Making Africa Food Secure

Stakeholders from the public and private sectors converge in Kenya to brainstorm on how to make Africa a giant grain producer

|  By Vincent Nzemeke  |  Oct. 14, 2013 @ 01:00 GMT

More than 250 business executives from various African countries have converged at the Sarova-Whitesands Hotel in Mombasa, Kenya, for this year’s edition of the African grain trade summit. The summit held with the theme ‘Africa: The Emerging Frontier for Global Investments in Grain Trade,’ was the 5th in the series. It was hosted by the East African Grain Council, EAGC, and drew participants from public and private sectors including farmers, traders, millers, non-governmental organisations, development partners, financial institutions, regional bilateral institutions and policy makers.

The summit turned out to be timely as the global focus shifts to Africa’s potentials to feed itself and the world. Participants at the summit discussed key issues affecting the Africa’s grain sector and proffered suggestions on how to improve the business. Africa with an estimated population of 1 billion people and an area of 30.2 million km, is home to seven of the world’s 10 fastest growing economies with a projected economic growth rate of six percent.  Additionally, the continent has a youthful population, a rich resource base, rising incomes and a steadily growing private sector. All these factors make for a healthy and attractive investment environment.

Mbaabu
Mbaabu

Delegates at the summit also advocated for a predictable agricultural trade policy and a price regime which facilitates public private partnerships and stimulates increased investments along the grain value chain. They also explored opportunities for innovation and technology adoption to address constraints and increase agricultural investments in Africa as a means of optimizing intra-Africa market access by dismantling barriers to trade. Delegates also discussed how to scale up agribusiness financing for Africa’s grain trade through Structured Trading Systems. Gerald Masila, EAGC’s executive director said: “the summit set the stage and opened doors through establishing essential linkages as well as new and increased investments in grain trade in Africa.”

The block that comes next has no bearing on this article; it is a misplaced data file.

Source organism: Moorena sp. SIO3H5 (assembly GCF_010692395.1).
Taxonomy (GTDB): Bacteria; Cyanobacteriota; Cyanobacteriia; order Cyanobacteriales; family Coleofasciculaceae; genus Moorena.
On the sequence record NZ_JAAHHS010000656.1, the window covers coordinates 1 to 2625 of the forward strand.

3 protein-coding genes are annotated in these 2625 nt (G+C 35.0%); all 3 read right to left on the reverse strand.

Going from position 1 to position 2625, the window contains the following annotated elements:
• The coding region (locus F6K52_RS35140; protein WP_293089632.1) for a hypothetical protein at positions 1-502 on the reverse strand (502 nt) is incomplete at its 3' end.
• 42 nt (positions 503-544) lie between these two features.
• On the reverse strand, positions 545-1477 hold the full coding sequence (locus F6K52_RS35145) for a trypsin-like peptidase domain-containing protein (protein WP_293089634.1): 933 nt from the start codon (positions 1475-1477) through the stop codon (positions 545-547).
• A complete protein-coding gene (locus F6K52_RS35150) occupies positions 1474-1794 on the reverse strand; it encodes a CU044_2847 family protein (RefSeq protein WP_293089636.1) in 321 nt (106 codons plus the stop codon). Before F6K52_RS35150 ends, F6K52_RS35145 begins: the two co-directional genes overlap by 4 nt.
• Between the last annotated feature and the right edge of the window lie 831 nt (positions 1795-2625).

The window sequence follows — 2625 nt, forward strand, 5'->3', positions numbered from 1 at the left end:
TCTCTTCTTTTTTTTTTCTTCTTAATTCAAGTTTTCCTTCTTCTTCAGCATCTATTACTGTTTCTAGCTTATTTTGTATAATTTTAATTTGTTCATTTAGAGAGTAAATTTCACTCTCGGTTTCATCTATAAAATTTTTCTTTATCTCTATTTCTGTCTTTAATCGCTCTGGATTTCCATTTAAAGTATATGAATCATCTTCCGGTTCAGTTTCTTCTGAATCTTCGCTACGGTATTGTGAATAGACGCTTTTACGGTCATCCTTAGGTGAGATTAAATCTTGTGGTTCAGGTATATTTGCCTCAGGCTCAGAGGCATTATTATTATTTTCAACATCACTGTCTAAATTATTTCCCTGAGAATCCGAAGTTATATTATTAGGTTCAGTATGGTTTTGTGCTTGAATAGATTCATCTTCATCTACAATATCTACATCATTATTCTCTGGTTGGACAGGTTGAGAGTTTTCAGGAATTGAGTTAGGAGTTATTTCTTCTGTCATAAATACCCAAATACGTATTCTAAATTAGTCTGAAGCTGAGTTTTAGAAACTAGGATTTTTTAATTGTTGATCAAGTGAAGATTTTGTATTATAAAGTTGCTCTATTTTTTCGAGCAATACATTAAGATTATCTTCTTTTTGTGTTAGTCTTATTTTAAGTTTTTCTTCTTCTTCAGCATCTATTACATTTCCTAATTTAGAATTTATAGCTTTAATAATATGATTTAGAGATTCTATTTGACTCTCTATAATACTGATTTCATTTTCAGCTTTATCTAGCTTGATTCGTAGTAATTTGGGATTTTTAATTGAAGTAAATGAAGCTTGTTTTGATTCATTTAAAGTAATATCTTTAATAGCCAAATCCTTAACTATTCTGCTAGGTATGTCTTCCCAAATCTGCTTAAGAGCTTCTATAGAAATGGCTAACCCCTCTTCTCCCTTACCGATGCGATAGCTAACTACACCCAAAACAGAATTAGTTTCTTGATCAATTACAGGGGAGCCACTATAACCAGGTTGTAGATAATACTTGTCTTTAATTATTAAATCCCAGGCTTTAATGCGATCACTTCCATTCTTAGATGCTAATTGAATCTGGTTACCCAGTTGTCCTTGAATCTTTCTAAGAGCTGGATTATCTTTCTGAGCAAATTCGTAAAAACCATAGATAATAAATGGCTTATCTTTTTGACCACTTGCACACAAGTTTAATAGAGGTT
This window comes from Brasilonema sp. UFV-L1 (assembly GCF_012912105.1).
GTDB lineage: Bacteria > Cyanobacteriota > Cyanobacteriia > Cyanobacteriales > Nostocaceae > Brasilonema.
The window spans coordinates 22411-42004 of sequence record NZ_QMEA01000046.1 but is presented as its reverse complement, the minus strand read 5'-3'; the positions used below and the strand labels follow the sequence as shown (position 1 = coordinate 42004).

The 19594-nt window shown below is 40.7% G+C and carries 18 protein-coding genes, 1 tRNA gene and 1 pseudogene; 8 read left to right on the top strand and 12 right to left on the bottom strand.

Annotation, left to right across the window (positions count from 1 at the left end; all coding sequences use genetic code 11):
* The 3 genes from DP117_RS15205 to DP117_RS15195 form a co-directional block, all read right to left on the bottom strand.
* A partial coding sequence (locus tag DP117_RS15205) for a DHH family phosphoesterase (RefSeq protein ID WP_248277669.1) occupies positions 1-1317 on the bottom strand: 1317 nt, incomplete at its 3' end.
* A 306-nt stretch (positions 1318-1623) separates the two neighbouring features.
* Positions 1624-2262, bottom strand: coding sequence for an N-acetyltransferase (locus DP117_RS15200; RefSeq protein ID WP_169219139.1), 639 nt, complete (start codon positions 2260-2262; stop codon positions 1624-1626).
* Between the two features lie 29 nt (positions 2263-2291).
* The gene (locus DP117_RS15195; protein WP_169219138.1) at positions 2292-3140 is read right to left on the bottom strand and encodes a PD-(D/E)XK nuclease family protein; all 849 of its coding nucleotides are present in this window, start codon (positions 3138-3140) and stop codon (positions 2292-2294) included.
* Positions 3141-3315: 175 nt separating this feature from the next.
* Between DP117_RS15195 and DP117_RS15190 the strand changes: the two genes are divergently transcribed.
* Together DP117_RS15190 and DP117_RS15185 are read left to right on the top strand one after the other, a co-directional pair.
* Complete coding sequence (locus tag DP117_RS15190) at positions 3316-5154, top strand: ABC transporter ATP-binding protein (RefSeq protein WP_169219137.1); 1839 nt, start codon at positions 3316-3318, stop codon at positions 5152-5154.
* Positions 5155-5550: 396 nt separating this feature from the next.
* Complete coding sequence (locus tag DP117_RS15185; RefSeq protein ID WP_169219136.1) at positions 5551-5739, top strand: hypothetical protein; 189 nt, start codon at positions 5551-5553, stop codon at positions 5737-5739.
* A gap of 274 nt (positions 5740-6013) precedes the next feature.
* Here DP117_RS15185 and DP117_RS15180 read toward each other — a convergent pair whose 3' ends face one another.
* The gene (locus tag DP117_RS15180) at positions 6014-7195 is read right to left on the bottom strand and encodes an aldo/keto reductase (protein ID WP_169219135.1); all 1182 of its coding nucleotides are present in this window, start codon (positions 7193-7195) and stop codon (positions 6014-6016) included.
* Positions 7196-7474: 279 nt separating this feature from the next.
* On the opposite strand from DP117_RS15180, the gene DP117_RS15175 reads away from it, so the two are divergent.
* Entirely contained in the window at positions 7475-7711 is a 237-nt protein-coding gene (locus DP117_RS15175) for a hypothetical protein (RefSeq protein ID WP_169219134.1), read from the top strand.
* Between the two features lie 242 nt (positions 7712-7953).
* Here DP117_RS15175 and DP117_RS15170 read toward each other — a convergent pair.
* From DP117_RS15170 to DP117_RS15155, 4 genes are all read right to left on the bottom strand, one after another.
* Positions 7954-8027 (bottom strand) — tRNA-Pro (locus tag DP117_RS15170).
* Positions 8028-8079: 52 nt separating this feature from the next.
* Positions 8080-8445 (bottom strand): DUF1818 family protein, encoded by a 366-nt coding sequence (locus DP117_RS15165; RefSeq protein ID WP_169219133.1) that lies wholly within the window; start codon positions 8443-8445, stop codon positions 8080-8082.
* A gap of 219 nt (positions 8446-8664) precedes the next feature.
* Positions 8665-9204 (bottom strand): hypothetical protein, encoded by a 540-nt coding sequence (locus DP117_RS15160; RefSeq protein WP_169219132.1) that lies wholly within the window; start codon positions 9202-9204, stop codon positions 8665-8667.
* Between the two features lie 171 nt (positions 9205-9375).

On her part, Anne Mbaabu, director of Alliance for Green Revolution in Agriculture, AGRA’ market access programme said, the body was glad to be associated with the summit. “AGRA is happy to be associated with the Africa Grain Summit as it will help in charting the way forward on resolving the issue on postharvest grain losses which are currently at 40 percent in sub-Saharan Africa.  By stemming these losses we can help to increase farmers’ incomes.” During the summit, the first ever structured trading systems handbook was also launched. The book is envisioned to be a game-changing tool in grain trade in Africa and beyond.

Aside from AGRA, this year’s summit was supported by the Swedish International Development Agency, SIDA, the United States Agency for International Development, USAID, the Agribusiness Initiative Trust, ABI, the Association for Strengthening Agricultural Research in Eastern and Central Africa, ASARECA and many others.

Contact Us